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Garden beds on old drain field

 
Jason Long
Posts: 153
Location: Davie, Fl
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The best place to put my garden beds appears to be on an old drain field with lots of drainage rock, so drainage is clearly high. Actually, most the surrounding area of my house is an old drainage bed because the original owner put septic tanks on every side of the house.

There is lawn growing on top of the drain rocks, but the drain rocks go down fairly deep. As you can see, the main concern is the drainage. I do not want have to depend on irrigation for my home garden bed.

I have access to palms, trees, and branches to use for a hugel bed. I do not have access to topsoil, unless I wanted to buy it which is not an option for me. I am creating 2 meters of compost right now (hot compost with lots of turning so I can get material fast.)

My original thought was sheet mulch the area with pockets of compost to plant in. I do not believe that idea will allow me to plant in it right away if I plan to use hugel beds. I imagine it will be too much nitrogen tied up in the carbon, probably resulting in some seriously slow growing and possibly diseased plants.

I would love to hear your opinions. Feel free to ask questions for me to be more specific
 
Brenda Groth
pollinator
Posts: 4434
Location: North Central Michigan
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totally not in your climate, and don't have the rocks, but I have gardened in the perimeter of my drainfield extensively. My drainfield is a raised drainfield about 60' long and wide and is raised 4' above the existing grade with a gradual slope from the drainfield to the grade. I have a small lawn circle on top of the drainfield  and it is surrounded by a "toilet seat shape" garden , and north of that another small lawn and more garden...at the hinge part of the toilet seat shape.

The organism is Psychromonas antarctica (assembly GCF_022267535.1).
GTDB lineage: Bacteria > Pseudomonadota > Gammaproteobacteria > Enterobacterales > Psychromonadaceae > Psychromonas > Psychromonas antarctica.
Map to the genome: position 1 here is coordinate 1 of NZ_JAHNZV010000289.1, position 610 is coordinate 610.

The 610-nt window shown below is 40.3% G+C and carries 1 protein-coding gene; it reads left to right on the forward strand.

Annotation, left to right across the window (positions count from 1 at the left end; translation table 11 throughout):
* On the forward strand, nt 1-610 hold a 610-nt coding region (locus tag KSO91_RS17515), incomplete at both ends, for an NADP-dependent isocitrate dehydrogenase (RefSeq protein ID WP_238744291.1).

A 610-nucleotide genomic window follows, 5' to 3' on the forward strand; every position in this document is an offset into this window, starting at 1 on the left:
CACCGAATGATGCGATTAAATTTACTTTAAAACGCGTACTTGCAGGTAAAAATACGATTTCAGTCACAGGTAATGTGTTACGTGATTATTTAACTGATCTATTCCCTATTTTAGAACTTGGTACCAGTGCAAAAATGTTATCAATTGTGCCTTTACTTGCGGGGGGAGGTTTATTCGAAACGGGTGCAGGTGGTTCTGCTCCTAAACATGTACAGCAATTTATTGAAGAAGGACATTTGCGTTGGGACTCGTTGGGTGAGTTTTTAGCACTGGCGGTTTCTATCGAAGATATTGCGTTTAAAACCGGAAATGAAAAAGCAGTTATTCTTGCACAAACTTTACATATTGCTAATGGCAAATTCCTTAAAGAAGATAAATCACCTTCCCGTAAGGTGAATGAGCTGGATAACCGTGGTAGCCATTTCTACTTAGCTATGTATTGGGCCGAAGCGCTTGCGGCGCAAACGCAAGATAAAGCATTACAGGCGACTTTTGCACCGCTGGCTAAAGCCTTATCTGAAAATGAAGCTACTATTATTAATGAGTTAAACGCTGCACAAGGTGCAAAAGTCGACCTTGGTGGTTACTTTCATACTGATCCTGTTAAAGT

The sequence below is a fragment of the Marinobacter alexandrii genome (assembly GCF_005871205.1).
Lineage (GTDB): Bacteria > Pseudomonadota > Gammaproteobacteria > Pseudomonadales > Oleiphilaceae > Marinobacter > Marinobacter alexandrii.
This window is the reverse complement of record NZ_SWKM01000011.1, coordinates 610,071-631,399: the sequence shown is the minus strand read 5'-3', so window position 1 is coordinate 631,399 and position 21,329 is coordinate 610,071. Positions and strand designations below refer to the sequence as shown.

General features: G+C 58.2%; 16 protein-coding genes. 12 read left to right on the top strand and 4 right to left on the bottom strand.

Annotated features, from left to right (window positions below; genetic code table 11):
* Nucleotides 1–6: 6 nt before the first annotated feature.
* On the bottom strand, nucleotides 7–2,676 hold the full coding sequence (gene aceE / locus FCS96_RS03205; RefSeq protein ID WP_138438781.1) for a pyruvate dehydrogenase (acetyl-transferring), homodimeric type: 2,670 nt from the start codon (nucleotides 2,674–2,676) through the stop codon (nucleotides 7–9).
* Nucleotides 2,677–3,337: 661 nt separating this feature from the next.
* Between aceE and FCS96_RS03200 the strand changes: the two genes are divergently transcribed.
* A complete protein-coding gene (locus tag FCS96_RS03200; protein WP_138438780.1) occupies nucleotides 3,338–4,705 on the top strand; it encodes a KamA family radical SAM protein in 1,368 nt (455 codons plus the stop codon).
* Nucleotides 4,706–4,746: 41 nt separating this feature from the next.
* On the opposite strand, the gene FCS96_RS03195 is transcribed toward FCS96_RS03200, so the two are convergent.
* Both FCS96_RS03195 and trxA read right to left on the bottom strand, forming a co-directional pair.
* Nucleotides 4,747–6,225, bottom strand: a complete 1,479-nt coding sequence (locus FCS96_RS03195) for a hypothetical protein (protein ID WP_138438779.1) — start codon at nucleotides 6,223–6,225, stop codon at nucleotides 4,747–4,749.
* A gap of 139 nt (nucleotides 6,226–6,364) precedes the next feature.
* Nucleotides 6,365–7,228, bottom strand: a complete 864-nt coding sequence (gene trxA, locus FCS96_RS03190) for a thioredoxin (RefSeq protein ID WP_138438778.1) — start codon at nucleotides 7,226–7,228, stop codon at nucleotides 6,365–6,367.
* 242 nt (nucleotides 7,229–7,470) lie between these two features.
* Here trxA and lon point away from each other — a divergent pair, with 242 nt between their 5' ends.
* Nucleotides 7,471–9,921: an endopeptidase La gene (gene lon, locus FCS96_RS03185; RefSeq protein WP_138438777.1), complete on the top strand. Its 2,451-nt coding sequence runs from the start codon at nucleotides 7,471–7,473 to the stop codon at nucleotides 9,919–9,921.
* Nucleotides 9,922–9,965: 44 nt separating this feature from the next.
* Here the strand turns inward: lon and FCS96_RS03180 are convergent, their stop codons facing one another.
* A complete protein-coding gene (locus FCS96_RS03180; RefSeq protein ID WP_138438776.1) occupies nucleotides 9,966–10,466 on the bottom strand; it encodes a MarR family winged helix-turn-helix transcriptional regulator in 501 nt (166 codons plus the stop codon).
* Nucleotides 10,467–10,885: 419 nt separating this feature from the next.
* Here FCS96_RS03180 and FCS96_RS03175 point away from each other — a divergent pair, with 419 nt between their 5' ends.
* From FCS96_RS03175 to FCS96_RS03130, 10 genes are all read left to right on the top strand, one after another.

south of the two curved areas are paths going down the drainfield and one off the extra lawn.

I have perennials, shrubs and trees planted on all the sides..they grow quickly as they are watered by the moisture coming off the drainfield, however, the lawn on top is tricky as it is so dry on top..so you gotta put  in a lawn that requires very little water..right over the tank I have a lot of sedums as the soil is only a couple inches thick thre.

you can see my drainfield gardens on the blog ..link below..but I have mostly ornamentals and wildlife plants on mine, but you couild grow about anything..I have gobs of daylillies, lupines, gaillardias, iris, and on and on with lower perennials, and then I have roses, lilacs, barberries, spireas, honeysuckles, cotinus, and other shrubs and a few vines over some arbors, have grapes, clematis, cl roses, etc..there are cherry trees away from the base of the drainfield nearer the house, dwarfs, and pear trees and peaches around the sides and front of the house..
 
Hanley Kale-Grinder
Posts: 112
Location: Mountain West of USA, Salt Lake City
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IMO you safest best in enclosed raised beds.  You can use pure aged horse manure as bedding material.  Perhaps a kind person will deliver you a load if you shovel it for them.  I have heard of people building beds with bales of hay instead of lumbar.  If you try to sink beds straight into the drainage you are going to have a heck of a time retaining carbon and water.  Good luck!
 
Jason Long
Posts: 153
Location: Davie, Fl
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Brenda, my whole yard is a similar level, aka flat, including the drain fields. Is your drain field still being used? Thanks for the link!

Hanley, my intentions were to create a sheet mulch garden beds with Paul's favorite cardboard to retain moisture. I plan to use palm fronds, dry hay from my yard, straw, manure, food scraps, and maybe some tree mulch as it is so easy to come by. My thoughts were that the above mixture should retain enough water before it reaches the drain bed.

I guess this will be an experiment, and hopefully  positive one
 
I agree. Here's the link: https://richsoil.com/wood-heat.jsp
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